Misdiagnosed

In 2011 I was diagnosed with Brugada syndrome when I was 19 so a ICD was placed..long story short I was misdiagnosed and do not have anything wrong other than SVT that was fixed with an ablation in 2018. I just found out I now need to get my pacemaker & leads removed completely. Has anyone gone through a lead extraction? I am 31 years old & extremely nervous for this surgery as it is high risk and I have two little ones that need me so I'm quite nervous. 
 

 

thanks 


7 Comments

CURIOUS

by docklock - 2023-05-16 20:25:23

I would think PM and leads extraction would be a rare operation.  Am curious how you're getting the insurance to pay for this?? Please keep us posted as this sounds like new territory.  

Lead extraction

by AgentX86 - 2023-05-16 21:45:58

A lead extraction is just the first half of a lead replacement.  It's not a nothing but it's done every day (leads don't last forever) and doesn't have nearly the risk that it had just a few years ago.  However, it is still highly avdisable to have this done by someone who specializes in extractions.

Don't worry about it.  It's great news and go with it.

Extraction

by Tracey_E - 2023-05-17 08:30:55

Ten or 15 years ago it was high risk. Now it's usually considered serious but not particularly high risk when done by an experienced surgeon. Have they told you you are high risk? Just make sure the surgeon does a lot of extractions and you should be fine! Sometimes this means not using your current doctor, or even traveling. The number of experienced surgeons has increased exponentially in the last decade, and the lasers they use to do the removal have come a long way, so it's become more routine. 

General observation

by piglet22 - 2023-05-17 08:53:18

Applies to anything.

If a designer designs something the he/she might have to fix sometime in the future, themselves, it's usually a better design.

With a pacemaker, getting the leads in is one thing, extracting another. Hopefully, part of the design brief is that extracting is as important as inserting.

Mis-diagnosis is one of those things, it happens. It's a mistake, humans are only humans. let's hope that lessons are learnt.

Good luck and don't worry.

Lead extraction

by Julros - 2023-05-17 19:27:33

I had my LV lead extracted and replaced last September. I was given the option to leave it and cap it, but that meant I could never have another MRI. I had known scarring in my subclavian vein andI had a CT prior to the procedure,My extraction was done by an EP who has done many, and teaches others how to. There was a cardiothoracic surgeon standing by just in case there were any complications. They planned to use a laser, but it wasn't necessary as they were able to free the lead with a cutting catheter. Everything went smooth, and I was discharged the same evening.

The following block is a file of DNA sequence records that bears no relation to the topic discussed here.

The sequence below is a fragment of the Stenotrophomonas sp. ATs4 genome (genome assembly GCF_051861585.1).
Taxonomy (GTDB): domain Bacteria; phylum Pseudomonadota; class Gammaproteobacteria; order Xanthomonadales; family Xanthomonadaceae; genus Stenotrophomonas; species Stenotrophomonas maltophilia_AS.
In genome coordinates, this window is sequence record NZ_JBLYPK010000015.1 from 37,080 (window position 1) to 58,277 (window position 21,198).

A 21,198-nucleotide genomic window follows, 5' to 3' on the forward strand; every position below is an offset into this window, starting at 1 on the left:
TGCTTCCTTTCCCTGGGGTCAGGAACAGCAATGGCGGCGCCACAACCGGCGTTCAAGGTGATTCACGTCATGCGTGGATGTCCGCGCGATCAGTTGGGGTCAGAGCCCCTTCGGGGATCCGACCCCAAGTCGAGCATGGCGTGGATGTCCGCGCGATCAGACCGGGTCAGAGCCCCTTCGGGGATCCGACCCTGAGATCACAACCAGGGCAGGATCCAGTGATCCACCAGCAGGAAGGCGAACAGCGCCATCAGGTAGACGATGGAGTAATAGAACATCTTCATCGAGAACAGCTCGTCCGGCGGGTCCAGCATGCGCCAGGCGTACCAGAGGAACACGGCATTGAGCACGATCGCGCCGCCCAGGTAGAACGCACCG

Lead Extraction

by The Rose - 2023-05-17 20:08:34

There are several sugeons who specialize in pacer and lead extractions.

Find one in your area or nearby, with lots of experience.  Do not settle for anyone who's not successfully completed many.  Don't be discouraged if they state they want to keep it in just in case.  Also, do tons of reasearch and read medical papers. 

I'm in the same process:  I'm pacing at less than 1% and I've not had a good pacer experience. 

Prayers your extraction is successful and you live a lovely long life.

back up plans

by Tracey_E - 2023-05-17 22:14:08

They always have a cardiothoracic surgeon on standby in case something goes wrong. My ep told me that they have a new laser that cauterizes immediately if there is a bleed so they are less likely to need the surgeon. (at least I think I'm remembering it correctly! cauterizing might not be the right word but their new doohickey stops bleeds so they are less likely to need the cardiothoracic surgeon)

You can ask their stats. How many they've done, how many times they've needed the cardiothoracic surgeon, survival rate. My ep and his team (he's head of ep at the adult congenital and pediatric clinic in a large childrens hospital) in all the years they've been doing extractions, they've needed the surgeon twice, and both patients recovered fully.

You know you're wired when...

Your pacemaker receives radio frequencies.

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